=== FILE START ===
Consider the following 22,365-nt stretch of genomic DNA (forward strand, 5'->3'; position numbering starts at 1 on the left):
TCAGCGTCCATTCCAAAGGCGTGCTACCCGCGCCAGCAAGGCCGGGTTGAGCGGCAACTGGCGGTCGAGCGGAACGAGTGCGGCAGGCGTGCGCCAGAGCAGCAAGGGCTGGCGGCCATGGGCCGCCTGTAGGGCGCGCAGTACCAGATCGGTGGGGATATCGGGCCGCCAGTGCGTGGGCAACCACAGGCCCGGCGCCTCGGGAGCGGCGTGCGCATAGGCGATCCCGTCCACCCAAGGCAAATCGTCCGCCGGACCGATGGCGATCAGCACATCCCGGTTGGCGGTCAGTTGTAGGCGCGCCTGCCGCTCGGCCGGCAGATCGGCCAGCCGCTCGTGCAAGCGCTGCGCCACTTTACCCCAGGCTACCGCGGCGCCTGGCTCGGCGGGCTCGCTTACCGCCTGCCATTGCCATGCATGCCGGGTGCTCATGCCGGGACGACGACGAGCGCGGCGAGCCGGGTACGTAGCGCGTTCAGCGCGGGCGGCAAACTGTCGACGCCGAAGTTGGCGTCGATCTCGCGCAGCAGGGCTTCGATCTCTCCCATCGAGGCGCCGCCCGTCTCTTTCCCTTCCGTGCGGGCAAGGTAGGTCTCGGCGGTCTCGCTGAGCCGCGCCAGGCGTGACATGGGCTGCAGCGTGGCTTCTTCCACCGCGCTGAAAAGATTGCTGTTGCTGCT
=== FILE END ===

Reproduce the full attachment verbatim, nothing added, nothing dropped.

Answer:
Consider the following 22,365-nt stretch of genomic DNA (forward strand, 5'->3'; position numbering starts at 1 on the left):
TCAGCGTCCATTCCAAAGGCGTGCTACCCGCGCCAGCAAGGCCGGGTTGAGCGGCAACTGGCGGTCGAGCGGAACGAGTGCGGCAGGCGTGCGCCAGAGCAGCAAGGGCTGGCGGCCATGGGCCGCCTGTAGGGCGCGCAGTACCAGATCGGTGGGGATATCGGGCCGCCAGTGCGTGGGCAACCACAGGCCCGGCGCCTCGGGAGCGGCGTGCGCATAGGCGATCCCGTCCACCCAAGGCAAATCGTCCGCCGGACCGATGGCGATCAGCACATCCCGGTTGGCGGTCAGTTGTAGGCGCGCCTGCCGCTCGGCCGGCAGATCGGCCAGCCGCTCGTGCAAGCGCTGCGCCACTTTACCCCAGGCTACCGCGGCGCCTGGCTCGGCGGGCTCGCTTACCGCCTGCCATTGCCATGCATGCCGGGTGCTCATGCCGGGACGACGACGAGCGCGGCGAGCCGGGTACGTAGCGCGTTCAGCGCGGGCGGCAAACTGTCGACGCCGAAGTTGGCGTCGATCTCGCGCAGCAGGGCTTCGATCTCTCCCATCGAGGCGCCGCCCGTCTCTTTCCCTTCCGTGCGGGCAAGGTAGGTCTCGGCGGTCTCGCTGAGCCGCGCCAGGCGTGACATGGGCTGCAGCGTGGCTTCTTCCACCGCGCTGAAAAGATTGCTGTTGCTGCT